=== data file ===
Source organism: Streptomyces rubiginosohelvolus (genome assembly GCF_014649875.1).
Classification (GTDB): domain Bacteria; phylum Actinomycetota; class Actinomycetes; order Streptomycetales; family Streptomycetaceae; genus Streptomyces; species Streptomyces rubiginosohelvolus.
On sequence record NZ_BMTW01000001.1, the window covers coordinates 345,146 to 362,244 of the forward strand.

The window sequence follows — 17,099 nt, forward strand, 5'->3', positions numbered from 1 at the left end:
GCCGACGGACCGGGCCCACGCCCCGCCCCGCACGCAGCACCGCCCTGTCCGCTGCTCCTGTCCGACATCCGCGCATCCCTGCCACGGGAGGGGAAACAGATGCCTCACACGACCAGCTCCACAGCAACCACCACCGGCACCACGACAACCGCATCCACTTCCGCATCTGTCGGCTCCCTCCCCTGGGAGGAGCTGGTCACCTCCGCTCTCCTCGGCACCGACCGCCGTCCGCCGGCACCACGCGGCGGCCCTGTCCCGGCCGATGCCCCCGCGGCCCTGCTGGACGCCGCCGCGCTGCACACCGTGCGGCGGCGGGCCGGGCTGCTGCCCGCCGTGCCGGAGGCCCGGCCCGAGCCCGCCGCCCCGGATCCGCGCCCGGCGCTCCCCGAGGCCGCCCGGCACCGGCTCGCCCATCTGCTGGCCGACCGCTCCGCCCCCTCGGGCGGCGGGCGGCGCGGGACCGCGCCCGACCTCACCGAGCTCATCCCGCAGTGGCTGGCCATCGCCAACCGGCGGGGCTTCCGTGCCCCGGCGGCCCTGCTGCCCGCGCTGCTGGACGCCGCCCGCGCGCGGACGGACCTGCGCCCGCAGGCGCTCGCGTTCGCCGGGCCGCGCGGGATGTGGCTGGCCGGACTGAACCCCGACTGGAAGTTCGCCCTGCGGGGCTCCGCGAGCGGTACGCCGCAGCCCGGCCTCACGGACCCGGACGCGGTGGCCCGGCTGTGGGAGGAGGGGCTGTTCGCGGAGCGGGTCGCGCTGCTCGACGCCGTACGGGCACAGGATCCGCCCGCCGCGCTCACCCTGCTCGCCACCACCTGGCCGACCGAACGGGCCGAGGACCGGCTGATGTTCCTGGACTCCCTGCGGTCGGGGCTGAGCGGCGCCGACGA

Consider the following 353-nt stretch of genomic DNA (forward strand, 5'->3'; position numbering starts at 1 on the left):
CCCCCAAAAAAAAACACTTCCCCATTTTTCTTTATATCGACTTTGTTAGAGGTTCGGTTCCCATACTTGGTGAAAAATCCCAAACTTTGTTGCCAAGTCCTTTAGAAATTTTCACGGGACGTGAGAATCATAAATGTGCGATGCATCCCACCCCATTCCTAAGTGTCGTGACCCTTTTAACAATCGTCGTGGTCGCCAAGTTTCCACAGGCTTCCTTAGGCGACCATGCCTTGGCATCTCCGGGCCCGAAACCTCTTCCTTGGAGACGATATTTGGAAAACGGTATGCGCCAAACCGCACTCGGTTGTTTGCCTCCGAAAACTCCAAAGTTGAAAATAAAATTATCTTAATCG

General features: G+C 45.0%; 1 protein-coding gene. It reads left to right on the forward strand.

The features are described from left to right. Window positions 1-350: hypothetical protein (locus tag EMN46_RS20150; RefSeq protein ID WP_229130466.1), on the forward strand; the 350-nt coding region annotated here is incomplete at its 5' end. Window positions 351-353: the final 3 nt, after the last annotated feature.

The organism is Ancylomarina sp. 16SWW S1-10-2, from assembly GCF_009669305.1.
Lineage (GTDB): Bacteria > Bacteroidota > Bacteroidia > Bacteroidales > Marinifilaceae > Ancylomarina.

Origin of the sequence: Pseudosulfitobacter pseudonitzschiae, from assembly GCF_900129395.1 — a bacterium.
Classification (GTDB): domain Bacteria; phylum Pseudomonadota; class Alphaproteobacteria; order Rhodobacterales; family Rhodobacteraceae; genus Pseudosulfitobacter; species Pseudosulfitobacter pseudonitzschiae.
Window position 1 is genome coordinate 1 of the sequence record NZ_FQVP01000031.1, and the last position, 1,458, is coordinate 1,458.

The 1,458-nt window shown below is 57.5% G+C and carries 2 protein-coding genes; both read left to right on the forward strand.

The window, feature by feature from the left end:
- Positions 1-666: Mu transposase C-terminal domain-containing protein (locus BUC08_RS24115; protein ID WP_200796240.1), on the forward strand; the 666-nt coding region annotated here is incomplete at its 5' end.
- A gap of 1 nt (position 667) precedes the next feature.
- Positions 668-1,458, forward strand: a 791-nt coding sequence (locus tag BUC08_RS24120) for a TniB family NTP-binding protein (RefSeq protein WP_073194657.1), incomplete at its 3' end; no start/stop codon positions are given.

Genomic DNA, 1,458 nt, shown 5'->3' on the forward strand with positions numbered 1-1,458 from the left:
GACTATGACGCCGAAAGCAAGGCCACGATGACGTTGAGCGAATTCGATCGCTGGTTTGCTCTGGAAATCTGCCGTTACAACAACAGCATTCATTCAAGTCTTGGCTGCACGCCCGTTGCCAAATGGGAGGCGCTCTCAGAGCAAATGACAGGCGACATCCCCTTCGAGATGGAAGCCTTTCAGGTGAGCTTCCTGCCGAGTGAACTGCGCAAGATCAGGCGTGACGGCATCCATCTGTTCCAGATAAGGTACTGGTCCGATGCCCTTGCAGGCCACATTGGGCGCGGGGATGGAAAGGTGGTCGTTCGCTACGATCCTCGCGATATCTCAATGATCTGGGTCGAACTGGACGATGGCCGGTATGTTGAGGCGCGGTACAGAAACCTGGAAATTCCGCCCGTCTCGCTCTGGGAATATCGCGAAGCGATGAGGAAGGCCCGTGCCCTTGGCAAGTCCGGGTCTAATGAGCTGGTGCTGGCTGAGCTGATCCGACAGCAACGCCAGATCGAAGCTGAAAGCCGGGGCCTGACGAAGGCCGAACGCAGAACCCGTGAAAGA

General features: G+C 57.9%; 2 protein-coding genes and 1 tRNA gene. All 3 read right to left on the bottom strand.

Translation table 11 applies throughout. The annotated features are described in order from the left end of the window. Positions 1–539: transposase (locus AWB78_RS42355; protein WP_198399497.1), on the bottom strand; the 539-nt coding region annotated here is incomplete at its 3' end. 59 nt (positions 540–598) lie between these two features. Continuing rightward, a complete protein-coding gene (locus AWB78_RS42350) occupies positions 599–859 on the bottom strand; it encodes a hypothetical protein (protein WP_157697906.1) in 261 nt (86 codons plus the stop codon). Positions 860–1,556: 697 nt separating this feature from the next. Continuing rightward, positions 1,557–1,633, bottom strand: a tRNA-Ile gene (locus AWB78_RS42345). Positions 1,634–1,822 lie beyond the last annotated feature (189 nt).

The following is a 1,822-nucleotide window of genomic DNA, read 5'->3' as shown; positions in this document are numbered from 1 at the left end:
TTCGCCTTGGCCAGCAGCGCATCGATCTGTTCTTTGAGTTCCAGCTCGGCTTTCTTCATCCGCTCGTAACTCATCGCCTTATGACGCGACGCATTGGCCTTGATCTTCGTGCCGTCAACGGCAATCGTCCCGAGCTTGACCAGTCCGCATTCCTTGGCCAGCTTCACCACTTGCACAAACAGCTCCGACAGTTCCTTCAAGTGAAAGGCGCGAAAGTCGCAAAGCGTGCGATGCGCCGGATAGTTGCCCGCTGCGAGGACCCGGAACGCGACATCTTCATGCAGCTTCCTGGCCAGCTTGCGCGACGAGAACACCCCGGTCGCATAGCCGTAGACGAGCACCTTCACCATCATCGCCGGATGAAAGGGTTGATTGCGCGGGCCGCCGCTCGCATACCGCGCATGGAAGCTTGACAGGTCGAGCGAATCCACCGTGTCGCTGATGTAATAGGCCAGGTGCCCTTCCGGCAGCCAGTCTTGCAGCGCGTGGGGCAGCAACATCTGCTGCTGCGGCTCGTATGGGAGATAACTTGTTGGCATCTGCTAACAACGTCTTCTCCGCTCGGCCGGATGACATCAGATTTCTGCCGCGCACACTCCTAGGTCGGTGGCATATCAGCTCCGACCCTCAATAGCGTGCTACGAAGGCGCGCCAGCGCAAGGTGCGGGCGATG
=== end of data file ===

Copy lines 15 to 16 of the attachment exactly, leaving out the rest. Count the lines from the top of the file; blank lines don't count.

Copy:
The 1,458-nt window shown below is 57.5% G+C and carries 2 protein-coding genes; both read left to right on the forward strand.

The window, feature by feature from the left end: